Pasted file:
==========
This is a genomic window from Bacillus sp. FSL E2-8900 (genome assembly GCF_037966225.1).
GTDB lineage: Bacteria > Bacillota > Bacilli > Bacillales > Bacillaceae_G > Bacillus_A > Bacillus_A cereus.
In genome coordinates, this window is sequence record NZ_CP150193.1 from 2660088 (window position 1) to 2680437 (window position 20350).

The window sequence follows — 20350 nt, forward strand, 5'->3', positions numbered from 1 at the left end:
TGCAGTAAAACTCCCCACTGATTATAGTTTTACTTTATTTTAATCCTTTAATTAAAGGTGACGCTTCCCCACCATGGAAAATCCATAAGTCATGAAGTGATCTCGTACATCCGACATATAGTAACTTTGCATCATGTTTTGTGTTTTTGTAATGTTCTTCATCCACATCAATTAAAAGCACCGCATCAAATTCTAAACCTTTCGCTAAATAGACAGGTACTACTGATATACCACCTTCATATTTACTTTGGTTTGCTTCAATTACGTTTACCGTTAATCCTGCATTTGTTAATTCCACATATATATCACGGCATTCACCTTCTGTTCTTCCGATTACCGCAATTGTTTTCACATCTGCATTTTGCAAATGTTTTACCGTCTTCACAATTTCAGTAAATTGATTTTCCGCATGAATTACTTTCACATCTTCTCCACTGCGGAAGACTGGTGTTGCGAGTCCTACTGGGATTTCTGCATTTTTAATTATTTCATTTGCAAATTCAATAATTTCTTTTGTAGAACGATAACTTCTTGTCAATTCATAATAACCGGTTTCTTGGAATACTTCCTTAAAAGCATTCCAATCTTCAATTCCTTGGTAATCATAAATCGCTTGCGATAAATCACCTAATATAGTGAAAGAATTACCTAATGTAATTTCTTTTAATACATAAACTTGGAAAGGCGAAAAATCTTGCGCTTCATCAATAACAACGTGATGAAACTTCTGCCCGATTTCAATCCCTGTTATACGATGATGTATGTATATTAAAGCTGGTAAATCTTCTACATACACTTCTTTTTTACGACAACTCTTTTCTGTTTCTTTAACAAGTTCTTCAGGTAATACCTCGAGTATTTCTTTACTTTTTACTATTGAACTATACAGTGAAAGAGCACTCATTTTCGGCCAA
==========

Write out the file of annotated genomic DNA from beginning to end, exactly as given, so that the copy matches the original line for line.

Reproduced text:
This is a genomic window from Bacillus sp. FSL E2-8900 (genome assembly GCF_037966225.1).
GTDB lineage: Bacteria > Bacillota > Bacilli > Bacillales > Bacillaceae_G > Bacillus_A > Bacillus_A cereus.
In genome coordinates, this window is sequence record NZ_CP150193.1 from 2660088 (window position 1) to 2680437 (window position 20350).

The window sequence follows — 20350 nt, forward strand, 5'->3', positions numbered from 1 at the left end:
TGCAGTAAAACTCCCCACTGATTATAGTTTTACTTTATTTTAATCCTTTAATTAAAGGTGACGCTTCCCCACCATGGAAAATCCATAAGTCATGAAGTGATCTCGTACATCCGACATATAGTAACTTTGCATCATGTTTTGTGTTTTTGTAATGTTCTTCATCCACATCAATTAAAAGCACCGCATCAAATTCTAAACCTTTCGCTAAATAGACAGGTACTACTGATATACCACCTTCATATTTACTTTGGTTTGCTTCAATTACGTTTACCGTTAATCCTGCATTTGTTAATTCCACATATATATCACGGCATTCACCTTCTGTTCTTCCGATTACCGCAATTGTTTTCACATCTGCATTTTGCAAATGTTTTACCGTCTTCACAATTTCAGTAAATTGATTTTCCGCATGAATTACTTTCACATCTTCTCCACTGCGGAAGACTGGTGTTGCGAGTCCTACTGGGATTTCTGCATTTTTAATTATTTCATTTGCAAATTCAATAATTTCTTTTGTAGAACGATAACTTCTTGTCAATTCATAATAACCGGTTTCTTGGAATACTTCCTTAAAAGCATTCCAATCTTCAATTCCTTGGTAATCATAAATCGCTTGCGATAAATCACCTAATATAGTGAAAGAATTACCTAATGTAATTTCTTTTAATACATAAACTTGGAAAGGCGAAAAATCTTGCGCTTCATCAATAACAACGTGATGAAACTTCTGCCCGATTTCAATCCCTGTTATACGATGATGTATGTATATTAAAGCTGGTAAATCTTCTACATACACTTCTTTTTTACGACAACTCTTTTCTGTTTCTTTAACAAGTTCTTCAGGTAATACCTCGAGTATTTCTTTACTTTTTACTATTGAACTATACAGTGAAAGAGCACTCATTTTCGGCCAA